Out There by Patty Cateura
April 25 through May 23, 2014
Opening reception: April 25, 2014, 6-9pm
Brooklyn, NY – March 31, 2014 – The 8 paintings and three collages by Patty Cateura in Out There explore ideas about space and the power of nature. Thoughts about the transforming power of landscape and the rejuvenating qualities of nature have roots in both Eastern and Western philosophies, which Cateura combines with the visual language of minimal abstraction. Her compositions of stacked, flat spaces and jarring color relationships are abstractions derived from her intimate relationship with nature and the experience of time spent in remote landscapes hiking and camping. Cateura “hopes to counter the passive intake of images that bombard us daily by enticing the viewer to engage and find respite…”
Like the Hudson River School painters, the first American artists to be profoundly effected by notions about freedom, individualism and transformative influence of nature explored in the American transcendental movement of the 19th Century Cateura’s artistic aim is to “evoke nature’s vibrancy, power, scale, and stillness as an arresting visual pause…” Derived from memories of the shapes of mountains, plains, valleys and vistas each composition is painstakingly worked out through cut paper collages before any of her hand-mixed pigments reach the canvas.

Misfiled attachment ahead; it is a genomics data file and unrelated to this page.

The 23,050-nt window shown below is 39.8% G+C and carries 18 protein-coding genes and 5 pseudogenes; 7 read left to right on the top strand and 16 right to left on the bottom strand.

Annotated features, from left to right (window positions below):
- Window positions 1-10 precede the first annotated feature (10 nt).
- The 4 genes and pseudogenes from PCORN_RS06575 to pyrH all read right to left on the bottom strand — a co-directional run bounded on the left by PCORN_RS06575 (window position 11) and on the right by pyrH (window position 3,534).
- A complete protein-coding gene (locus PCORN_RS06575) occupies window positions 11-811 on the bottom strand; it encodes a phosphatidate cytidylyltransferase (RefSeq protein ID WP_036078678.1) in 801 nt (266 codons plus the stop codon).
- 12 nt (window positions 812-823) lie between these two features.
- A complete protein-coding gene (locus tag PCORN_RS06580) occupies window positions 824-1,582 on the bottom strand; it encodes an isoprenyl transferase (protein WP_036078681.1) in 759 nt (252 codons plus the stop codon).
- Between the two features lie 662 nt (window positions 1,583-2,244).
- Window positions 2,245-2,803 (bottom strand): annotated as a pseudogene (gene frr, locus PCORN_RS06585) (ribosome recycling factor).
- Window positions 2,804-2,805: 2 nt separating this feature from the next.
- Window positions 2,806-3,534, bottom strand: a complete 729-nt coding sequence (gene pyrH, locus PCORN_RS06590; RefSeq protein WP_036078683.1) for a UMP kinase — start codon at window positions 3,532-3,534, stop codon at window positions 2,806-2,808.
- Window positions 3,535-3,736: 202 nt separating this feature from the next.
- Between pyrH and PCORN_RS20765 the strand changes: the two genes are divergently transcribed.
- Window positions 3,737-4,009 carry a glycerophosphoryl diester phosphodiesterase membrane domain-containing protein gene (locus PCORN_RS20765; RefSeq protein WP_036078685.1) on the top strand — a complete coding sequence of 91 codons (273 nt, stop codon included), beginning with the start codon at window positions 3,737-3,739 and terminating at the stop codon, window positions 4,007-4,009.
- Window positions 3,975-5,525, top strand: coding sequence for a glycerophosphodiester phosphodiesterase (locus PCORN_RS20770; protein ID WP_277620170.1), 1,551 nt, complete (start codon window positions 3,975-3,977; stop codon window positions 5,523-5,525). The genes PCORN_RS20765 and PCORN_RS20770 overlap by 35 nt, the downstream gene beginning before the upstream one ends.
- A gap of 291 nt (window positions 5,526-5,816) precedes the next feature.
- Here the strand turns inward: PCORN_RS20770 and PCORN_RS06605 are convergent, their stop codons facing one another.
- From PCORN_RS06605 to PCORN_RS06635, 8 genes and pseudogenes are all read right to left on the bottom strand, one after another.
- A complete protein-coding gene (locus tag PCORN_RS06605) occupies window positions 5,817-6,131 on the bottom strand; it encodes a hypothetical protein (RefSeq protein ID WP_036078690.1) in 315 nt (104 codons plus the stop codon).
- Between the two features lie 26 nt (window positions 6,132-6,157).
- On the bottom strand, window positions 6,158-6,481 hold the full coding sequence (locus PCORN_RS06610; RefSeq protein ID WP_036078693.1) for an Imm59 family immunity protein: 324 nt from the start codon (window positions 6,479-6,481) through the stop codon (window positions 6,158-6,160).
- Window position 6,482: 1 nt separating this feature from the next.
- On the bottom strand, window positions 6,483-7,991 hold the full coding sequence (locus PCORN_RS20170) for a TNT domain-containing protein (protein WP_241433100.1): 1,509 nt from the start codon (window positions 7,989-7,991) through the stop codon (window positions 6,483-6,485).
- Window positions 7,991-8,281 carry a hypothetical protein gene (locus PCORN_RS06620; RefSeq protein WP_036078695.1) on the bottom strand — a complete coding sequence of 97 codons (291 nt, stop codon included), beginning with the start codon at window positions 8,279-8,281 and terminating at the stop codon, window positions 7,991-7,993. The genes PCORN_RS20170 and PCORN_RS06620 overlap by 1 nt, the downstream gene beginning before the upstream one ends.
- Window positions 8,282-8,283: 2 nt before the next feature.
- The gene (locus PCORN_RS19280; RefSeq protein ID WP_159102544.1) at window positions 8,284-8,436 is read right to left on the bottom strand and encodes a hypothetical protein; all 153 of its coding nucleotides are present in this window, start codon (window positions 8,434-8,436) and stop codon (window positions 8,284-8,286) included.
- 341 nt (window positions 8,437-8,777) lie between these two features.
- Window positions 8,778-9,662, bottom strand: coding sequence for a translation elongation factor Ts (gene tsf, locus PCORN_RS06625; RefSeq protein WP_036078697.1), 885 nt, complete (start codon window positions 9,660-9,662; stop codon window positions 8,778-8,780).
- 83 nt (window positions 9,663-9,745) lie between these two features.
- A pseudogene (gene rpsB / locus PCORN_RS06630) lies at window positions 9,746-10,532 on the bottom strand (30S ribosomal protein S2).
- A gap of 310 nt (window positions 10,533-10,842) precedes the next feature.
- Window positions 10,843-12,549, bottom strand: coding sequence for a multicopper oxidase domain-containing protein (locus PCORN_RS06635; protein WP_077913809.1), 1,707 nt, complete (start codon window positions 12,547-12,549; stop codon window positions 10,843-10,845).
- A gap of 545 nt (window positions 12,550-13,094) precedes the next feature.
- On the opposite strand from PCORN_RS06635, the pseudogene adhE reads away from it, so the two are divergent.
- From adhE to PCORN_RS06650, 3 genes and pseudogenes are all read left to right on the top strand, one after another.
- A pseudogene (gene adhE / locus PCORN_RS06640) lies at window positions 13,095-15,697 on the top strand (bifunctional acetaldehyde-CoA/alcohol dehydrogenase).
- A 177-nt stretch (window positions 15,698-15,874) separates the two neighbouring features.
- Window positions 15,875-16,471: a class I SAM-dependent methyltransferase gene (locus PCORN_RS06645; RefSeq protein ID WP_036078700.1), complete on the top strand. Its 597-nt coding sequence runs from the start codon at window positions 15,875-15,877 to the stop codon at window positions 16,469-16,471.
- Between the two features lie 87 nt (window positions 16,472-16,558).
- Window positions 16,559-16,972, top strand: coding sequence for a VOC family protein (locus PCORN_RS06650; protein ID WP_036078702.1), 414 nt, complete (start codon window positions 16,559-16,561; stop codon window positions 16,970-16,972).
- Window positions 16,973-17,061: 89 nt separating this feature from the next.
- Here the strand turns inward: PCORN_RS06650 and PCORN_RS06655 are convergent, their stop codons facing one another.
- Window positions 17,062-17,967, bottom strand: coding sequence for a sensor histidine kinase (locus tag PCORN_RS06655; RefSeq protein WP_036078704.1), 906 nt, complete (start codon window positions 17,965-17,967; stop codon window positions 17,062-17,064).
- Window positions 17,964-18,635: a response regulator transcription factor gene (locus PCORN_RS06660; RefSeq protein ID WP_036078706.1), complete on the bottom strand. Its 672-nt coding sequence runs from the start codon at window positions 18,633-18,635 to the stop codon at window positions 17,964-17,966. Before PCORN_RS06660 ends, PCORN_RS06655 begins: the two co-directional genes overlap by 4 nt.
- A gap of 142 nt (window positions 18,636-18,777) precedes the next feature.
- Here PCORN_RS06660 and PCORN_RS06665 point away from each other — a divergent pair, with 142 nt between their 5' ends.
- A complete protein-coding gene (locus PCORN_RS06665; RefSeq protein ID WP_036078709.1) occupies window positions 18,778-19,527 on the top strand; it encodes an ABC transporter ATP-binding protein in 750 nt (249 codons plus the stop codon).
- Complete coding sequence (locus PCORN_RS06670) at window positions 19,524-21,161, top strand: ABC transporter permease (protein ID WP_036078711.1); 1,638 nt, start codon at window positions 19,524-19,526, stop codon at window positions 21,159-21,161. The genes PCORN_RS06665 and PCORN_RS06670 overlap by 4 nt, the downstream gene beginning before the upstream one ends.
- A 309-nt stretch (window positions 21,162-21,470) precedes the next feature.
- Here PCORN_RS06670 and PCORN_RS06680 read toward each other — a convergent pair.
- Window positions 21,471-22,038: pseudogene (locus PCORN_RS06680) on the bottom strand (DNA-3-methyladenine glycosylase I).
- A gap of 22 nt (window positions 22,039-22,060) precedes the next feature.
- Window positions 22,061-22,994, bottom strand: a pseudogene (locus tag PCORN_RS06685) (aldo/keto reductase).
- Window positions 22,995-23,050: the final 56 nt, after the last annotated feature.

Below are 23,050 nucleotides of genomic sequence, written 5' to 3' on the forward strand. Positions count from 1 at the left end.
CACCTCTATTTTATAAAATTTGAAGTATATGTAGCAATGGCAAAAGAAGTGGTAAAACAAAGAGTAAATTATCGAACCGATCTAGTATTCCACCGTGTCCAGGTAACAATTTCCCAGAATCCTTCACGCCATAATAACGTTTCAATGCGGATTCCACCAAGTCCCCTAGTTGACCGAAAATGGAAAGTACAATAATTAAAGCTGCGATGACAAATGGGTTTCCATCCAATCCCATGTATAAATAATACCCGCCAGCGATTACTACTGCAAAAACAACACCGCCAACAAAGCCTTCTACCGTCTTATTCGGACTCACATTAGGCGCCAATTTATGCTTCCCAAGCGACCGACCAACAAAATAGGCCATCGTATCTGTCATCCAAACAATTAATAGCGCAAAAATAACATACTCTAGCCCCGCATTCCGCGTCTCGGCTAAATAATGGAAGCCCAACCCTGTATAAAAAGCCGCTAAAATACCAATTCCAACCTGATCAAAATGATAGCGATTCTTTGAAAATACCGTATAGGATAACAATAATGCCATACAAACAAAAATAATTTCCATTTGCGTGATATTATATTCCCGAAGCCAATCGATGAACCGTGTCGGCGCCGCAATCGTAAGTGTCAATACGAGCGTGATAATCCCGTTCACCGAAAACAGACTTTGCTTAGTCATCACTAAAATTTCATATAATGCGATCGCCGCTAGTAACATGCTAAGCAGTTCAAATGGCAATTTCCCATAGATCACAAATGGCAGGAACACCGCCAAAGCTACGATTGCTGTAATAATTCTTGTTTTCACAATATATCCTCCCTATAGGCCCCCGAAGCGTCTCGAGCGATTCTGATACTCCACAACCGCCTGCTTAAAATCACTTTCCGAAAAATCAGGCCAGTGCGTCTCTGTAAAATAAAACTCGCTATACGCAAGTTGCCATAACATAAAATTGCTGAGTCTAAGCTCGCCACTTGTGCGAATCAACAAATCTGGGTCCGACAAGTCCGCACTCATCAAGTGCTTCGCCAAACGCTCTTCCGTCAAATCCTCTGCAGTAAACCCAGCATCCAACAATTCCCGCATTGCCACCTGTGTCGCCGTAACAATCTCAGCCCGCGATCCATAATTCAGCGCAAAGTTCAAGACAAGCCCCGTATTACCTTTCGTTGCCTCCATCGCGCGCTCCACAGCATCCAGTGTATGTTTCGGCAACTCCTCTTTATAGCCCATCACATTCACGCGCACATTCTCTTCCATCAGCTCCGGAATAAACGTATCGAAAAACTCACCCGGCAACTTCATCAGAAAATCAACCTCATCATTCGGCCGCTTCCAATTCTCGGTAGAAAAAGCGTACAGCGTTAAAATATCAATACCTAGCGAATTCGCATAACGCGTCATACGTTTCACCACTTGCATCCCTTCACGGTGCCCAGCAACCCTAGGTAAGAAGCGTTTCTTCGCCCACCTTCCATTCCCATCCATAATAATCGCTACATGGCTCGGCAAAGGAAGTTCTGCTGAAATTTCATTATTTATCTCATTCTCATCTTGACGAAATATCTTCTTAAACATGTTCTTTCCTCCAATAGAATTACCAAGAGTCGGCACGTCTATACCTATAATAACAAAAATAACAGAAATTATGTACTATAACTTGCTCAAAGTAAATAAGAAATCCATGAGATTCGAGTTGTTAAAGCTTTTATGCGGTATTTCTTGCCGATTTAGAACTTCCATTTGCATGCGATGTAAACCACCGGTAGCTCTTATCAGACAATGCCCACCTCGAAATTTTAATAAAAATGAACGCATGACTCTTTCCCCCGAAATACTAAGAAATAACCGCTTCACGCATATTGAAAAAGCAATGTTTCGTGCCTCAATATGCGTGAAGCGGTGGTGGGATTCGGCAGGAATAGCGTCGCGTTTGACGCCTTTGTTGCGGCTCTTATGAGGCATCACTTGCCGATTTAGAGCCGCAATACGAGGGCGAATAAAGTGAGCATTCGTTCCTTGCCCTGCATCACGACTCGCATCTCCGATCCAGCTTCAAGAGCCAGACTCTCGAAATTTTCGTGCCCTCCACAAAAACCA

Similar to the work of artists associated with the Hudson River School, the Zen gardens of Japan link space and spirituality. A sense of place is inextricably coupled to the experience of moving through the space itself. In Japanese, the word Ma roughly translated means the space between two structural parts and is experienced progressively through intervals of spatial designation. More importantly Ma is a consciousness of place, a simultaneous awareness of form and non-form derived from an intensification of vision. So, Cateura’s choice of flat, stacked spaces found in traditional Chinese and Japanese painting combined with intense fields of color and basic geometries of minimal abstraction is intended, similar to the vistas in Japanese gardens, to concentrate our visual experience and invoke the experiential qualities and effects of space and nature itself.
The simplicity of her work is intended to evoke the nobility and purity of nature as a source for rejuvenation and space for relaxation from the intensities of our technologically driven contemporary lives. With the stark linear elegance and open emptiness of space in each composition Cateura offers the viewer visual and emotional access to a metaphorical experience of space and time.
She received her BA From Oberlin College in Oberlin, OH and her MFA in 1993 from the Maryland Institute College of Art in Baltimore, MD. In 1994 she studied at the Skowhegan School of Painting and Sculpture, Skowhegan, ME. Patty Cateura maintains her studio at the Elizabeth Foundation for the Arts in New York City.